Water customers across the city of San Diego, California, have been complaining that they are being charged by the city for more water than they actually used. These homeowners claim that their water use suddenly skyrocketed in one or more billing periods, leading to hundreds of dollars in higher charges.
The city of San Diego’s Public Utilities Department, which oversees residential water billing, is standing by those bills, saying that they are accurate and that people need to pay them.
Beverly Bradley of Pacific Beach usually pays $50 – $150 every two months, but last May she received a bill for over $400. She says that her bill stated she used more water than she had ever used since moving to her home 25 years ago.
A similar situation ensued for Marilyn Jenkins of Liberty Station who claims to use very little water, saying that she doesn’t even shower in her home.
After calling the Public Utilities Department, both women were told to check their property for water leaks. After further investigation of the homes, experts confirmed that there were none.
Despite an alternative theory that the women were using an older version of water meters that may be inaccurate because they were installed prior to the new smart water meters, the Public Utilities Department said that this had nothing to do with their high water usage reading.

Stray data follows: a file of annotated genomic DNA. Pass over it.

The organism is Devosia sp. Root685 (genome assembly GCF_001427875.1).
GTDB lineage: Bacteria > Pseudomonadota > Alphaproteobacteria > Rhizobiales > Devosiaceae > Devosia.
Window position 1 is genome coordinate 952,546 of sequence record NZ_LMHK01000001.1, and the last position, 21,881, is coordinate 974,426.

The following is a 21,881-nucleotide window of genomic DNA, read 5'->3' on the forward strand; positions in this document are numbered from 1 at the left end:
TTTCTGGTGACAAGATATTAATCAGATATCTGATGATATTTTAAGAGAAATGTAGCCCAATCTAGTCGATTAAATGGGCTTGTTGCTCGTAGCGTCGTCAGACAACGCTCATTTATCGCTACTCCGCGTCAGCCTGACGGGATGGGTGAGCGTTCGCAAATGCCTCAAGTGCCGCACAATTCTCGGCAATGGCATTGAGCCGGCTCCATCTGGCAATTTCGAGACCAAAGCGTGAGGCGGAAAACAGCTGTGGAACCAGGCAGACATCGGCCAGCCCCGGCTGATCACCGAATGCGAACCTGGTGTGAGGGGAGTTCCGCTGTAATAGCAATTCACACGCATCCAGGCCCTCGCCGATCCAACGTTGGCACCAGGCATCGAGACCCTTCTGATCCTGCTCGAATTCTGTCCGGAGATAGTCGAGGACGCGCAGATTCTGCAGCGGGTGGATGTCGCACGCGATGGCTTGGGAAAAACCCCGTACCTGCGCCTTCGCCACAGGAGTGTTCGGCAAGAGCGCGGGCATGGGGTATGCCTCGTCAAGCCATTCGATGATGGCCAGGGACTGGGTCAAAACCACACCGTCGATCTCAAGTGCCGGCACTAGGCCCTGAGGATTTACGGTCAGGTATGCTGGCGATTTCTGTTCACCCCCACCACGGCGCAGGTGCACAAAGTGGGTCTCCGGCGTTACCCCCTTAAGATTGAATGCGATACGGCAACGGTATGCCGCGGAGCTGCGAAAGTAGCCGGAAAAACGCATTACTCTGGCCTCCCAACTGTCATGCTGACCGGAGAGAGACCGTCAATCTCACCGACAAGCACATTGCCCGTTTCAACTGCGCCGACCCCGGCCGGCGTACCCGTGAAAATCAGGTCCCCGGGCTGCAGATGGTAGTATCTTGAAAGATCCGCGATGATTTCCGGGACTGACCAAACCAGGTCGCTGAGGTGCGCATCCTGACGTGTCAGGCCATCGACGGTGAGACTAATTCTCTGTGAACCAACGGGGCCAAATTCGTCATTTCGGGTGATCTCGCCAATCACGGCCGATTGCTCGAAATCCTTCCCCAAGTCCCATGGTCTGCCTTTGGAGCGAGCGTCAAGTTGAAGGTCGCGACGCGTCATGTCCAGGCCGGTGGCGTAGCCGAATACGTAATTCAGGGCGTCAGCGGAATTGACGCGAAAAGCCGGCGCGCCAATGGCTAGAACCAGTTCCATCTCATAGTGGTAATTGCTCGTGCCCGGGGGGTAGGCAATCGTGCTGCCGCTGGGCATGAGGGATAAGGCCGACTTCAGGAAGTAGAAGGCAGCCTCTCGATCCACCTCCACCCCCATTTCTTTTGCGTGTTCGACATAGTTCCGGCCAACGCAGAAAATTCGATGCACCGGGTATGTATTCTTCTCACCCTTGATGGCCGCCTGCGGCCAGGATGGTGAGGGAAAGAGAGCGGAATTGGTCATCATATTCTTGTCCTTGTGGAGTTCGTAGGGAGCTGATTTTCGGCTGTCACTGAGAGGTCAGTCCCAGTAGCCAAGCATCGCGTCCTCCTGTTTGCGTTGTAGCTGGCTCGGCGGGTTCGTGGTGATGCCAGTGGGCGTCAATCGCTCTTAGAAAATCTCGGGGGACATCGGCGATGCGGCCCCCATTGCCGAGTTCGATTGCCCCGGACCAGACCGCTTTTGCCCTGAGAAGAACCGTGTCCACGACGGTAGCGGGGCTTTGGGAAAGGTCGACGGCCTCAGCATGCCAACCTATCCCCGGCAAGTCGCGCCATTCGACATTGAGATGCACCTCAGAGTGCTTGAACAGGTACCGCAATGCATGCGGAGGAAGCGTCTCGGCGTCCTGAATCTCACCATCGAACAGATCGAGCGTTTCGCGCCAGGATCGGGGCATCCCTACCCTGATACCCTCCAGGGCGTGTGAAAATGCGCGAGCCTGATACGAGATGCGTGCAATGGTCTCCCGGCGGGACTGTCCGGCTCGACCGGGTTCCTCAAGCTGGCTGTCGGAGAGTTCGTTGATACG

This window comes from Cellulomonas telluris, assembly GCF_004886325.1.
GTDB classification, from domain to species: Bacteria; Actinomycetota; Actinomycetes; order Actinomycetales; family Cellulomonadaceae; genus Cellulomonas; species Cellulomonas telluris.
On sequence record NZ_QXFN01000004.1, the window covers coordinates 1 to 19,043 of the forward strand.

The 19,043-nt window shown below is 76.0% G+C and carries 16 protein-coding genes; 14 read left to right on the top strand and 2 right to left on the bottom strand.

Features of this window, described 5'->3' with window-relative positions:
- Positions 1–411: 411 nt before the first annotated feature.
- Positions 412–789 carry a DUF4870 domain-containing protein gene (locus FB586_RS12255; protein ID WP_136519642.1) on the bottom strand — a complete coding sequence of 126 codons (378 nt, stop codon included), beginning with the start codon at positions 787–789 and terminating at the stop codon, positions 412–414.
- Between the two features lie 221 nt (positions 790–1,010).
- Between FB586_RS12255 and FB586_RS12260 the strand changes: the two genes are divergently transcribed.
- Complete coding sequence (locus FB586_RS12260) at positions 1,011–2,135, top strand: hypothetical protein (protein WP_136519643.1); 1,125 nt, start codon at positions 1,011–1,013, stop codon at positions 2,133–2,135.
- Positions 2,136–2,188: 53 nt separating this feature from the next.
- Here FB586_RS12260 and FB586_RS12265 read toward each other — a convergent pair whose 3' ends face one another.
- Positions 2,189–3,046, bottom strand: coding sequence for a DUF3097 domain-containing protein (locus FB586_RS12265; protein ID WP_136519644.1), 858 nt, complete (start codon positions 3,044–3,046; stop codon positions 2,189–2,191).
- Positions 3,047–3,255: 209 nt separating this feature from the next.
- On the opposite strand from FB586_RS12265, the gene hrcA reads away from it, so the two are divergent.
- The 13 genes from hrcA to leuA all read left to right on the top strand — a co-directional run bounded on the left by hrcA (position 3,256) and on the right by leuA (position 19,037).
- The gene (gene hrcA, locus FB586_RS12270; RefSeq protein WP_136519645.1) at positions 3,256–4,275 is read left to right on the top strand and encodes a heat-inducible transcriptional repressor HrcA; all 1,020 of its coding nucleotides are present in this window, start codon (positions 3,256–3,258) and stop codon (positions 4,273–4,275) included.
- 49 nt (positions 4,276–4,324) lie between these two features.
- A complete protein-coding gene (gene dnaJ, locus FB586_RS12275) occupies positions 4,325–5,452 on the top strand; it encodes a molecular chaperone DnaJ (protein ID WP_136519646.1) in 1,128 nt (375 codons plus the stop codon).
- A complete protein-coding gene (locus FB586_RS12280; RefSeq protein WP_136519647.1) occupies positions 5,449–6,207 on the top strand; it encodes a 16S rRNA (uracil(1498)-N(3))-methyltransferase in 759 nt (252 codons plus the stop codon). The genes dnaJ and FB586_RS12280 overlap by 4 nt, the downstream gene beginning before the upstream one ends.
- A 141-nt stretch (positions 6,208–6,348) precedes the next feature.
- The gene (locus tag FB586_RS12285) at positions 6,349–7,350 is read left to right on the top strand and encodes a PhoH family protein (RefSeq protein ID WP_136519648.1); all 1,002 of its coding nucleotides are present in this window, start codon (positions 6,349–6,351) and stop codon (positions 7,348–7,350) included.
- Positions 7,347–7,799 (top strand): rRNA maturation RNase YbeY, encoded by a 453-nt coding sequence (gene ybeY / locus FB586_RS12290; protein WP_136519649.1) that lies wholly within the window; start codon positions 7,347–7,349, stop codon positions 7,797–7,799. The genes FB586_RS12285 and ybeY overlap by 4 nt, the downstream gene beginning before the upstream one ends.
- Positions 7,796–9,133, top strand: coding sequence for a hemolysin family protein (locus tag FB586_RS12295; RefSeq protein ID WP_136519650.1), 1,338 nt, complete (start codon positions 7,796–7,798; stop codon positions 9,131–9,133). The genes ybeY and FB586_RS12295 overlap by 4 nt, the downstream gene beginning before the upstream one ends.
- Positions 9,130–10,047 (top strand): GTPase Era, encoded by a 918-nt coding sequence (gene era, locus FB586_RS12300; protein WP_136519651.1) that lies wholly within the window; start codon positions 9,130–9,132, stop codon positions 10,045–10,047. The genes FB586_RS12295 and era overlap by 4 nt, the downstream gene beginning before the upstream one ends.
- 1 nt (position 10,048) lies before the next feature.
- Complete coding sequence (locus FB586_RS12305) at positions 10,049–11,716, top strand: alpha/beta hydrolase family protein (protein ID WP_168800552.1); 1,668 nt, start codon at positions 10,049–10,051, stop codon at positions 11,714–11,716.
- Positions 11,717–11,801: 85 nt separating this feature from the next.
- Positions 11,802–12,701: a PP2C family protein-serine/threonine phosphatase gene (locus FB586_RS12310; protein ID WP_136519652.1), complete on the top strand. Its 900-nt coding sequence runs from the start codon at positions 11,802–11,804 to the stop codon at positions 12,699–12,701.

Instead, they suggested a “controversy test,” an alternative in which the city pulls the water meter to test if it’s working properly. If the meter is proven to be broken, the city will credit the water bill. If the meter passes the test, the water customer will owe the balance on their water bill plus an additional $66 charge for the test.
After testing both women’s meters, the city determined that they were in working order, and the women would owe the bills they were originally sent. However, both women did receive credit in return for their inconveniences.
Jerry McCormick, with the city of San Diego’s Communications Department, announced that the city expects to have Advanced Metering Infrastructure--or smart meter technology--installed on all meters by February of 2020.